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Old 04-11-2021, 05:06 PM
Status: "Finally out" (set 10 days ago)
 
Location: New Jersey!!!!
12,597 posts, read 9,192,263 times
Reputation: 13022

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So in other words, the average renter in the United States most likely does not enjoy the same situation you have where rent increases have been minimal and easy to project for many years, allowing you to invest far more than the average person could have.
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Old 04-11-2021, 05:15 PM
 
87,936 posts, read 85,664,894 times
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Quote:
Originally Posted by Airborneguy View Post
So in other words, the average renter in the United States most likely does not enjoy the same situation you have where rent increases have been minimal and easy to project for many years, allowing you to invest far more than the average person could have.
The average renter is likely a renter because they lack the resources to buy once you get out of the cities .

You are also misled thinking rents are all low on stabilized apartments....some may be in less desirable buildings and areas ..but nice stuff is at market or very close .you can get all the rent stabilized apartments you want in our building ..they are 2500 a month plus parking spots at 200 each.

My wife is here 40 years ..we are at 2300 plus 200 for parking spot.

Right now they are giving a month free for new renters so in actuality that is less then we pay
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Old 04-11-2021, 05:15 PM
 
32 posts, read 9,080 times
Reputation: 85
Quote:
Originally Posted by k350 View Post
I do understand the concept quite well, but you seem to have issue following a thread, lol.
You can say you understand the concept, but you have not demonstrate that in your argument at all. You really should stop embarrassing yourself.
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Old 04-11-2021, 05:22 PM
 
7,275 posts, read 5,522,633 times
Reputation: 9462
Quote:
Originally Posted by Libertyforever12 View Post
You can say you understand the concept, but you have not demonstrate that in your argument at all. You really should stop embarrassing yourself.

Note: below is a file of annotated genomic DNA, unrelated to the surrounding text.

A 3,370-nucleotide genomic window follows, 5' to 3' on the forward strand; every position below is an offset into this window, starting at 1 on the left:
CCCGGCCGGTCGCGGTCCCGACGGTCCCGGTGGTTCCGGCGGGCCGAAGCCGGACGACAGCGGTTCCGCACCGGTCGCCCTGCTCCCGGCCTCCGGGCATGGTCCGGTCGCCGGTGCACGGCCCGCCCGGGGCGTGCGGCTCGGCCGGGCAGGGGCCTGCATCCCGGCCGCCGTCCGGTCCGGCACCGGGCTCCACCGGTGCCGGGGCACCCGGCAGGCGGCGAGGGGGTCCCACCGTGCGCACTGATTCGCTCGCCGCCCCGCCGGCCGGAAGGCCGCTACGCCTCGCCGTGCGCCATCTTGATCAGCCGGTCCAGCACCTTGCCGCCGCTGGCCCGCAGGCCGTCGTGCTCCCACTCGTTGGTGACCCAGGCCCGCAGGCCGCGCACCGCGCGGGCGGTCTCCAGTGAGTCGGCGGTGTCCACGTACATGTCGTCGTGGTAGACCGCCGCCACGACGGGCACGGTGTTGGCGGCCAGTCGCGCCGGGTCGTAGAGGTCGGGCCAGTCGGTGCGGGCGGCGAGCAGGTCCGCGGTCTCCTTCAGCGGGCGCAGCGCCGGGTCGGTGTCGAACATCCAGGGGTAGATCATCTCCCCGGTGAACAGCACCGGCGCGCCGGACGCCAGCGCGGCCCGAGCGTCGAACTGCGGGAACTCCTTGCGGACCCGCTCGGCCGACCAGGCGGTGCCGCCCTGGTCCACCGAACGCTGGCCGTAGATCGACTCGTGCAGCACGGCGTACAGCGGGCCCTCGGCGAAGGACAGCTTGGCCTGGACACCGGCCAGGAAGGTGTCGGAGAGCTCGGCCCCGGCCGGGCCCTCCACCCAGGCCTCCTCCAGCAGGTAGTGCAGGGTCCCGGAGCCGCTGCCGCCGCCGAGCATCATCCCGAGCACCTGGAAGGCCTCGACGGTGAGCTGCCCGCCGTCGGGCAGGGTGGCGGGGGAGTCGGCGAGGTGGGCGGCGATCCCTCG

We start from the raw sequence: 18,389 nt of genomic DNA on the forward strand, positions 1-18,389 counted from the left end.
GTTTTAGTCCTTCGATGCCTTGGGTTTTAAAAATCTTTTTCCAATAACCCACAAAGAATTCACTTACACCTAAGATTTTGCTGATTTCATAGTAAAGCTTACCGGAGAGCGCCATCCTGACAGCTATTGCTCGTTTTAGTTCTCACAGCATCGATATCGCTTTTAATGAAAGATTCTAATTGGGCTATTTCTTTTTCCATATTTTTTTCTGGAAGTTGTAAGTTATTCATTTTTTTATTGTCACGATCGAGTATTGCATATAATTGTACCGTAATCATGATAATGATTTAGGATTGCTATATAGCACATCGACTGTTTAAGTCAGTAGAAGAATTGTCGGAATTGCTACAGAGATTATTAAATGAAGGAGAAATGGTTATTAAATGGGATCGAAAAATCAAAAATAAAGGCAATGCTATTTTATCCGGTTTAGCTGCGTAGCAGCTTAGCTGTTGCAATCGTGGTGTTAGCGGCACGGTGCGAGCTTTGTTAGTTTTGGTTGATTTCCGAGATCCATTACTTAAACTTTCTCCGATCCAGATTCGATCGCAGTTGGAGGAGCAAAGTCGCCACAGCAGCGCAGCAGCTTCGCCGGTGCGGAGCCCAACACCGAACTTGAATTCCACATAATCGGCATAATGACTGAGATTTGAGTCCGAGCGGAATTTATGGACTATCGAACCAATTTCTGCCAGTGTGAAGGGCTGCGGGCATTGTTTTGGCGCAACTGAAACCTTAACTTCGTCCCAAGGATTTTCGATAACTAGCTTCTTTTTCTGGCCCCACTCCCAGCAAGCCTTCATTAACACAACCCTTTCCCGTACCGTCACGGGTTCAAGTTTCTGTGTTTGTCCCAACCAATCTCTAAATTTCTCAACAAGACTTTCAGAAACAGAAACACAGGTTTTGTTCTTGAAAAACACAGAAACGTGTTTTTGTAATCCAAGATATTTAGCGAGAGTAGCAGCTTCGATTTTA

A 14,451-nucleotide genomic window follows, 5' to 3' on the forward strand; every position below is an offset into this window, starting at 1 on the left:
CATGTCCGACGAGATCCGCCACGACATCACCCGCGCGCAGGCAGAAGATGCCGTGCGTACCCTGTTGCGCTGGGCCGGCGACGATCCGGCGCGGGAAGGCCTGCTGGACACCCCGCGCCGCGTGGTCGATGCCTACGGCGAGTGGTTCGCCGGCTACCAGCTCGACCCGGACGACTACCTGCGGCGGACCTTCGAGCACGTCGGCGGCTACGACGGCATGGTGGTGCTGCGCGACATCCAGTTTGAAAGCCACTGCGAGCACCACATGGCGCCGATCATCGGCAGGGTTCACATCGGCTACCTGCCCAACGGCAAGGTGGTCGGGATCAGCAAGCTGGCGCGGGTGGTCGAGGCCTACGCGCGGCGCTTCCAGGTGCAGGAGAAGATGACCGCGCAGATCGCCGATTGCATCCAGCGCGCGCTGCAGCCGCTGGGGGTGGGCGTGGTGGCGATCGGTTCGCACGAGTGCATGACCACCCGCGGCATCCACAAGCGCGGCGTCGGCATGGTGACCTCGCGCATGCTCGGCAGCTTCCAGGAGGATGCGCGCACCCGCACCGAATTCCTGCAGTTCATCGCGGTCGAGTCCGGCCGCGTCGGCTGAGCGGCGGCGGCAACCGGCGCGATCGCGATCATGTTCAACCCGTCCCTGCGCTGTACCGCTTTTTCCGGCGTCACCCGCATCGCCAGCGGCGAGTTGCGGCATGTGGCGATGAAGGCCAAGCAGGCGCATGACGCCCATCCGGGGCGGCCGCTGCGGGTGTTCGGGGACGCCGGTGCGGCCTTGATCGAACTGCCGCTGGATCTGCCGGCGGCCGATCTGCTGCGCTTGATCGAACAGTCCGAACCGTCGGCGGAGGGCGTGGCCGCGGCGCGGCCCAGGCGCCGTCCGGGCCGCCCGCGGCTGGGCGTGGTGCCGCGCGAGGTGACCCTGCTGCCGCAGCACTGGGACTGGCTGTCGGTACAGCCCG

Lol, please read the thread, you are making no sense.

Stop embarrassing your self please.
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Old 04-11-2021, 05:29 PM
 
87,936 posts, read 85,664,894 times
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Quote:
Originally Posted by Airborneguy View Post
So in other words, the average renter in the United States most likely does not enjoy the same situation you have where rent increases have been minimal and easy to project for many years, allowing you to invest far more than the average person could have.
The problem is that the blanket statements made here are made as if they apply to all and those statements are not going to apply to all ..especially to those who are selling homes in retirement and have a big pile of cash and now have to decide whether to buy or rent and invest ...

That is a very real question many have so the answer is noooooo there is no one way that is best ..

Lower housing costs and the appreciation in the home may not match higher housing costs with much greater return on that money if one invests elsewhere and rents ....

Many also will be renting much smaller places or apartments once the kids are out .
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Old 04-11-2021, 05:33 PM
Status: "Finally out" (set 10 days ago)
 
Location: New Jersey!!!!
12,597 posts, read 9,192,263 times
Reputation: 13022
Quote:
Originally Posted by mathjak107 View Post
The problem is that the blanket statements made here are made as if they apply to all and those statements are not going to apply to all ..especially to those who are selling homes in retirement and have a big pile of cash and now have to decide whether to buy or rent and invest ...

That is a very real question many have so the answer is noooooo there is no one way that is best ..

Lower housing costs and the appreciation in the home may not match higher housing costs with much greater return on that money...
I agree with you that people over 60 or so, flush with home sale cash, have a serious decision to make. Buying might not be worth it at that point. But even then, a smart purchase can appreciate a lot in the 15-20 years that a 60 year old should have left.
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Old 04-11-2021, 05:40 PM
 
87,936 posts, read 85,664,894 times
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Quote:
Originally Posted by Airborneguy View Post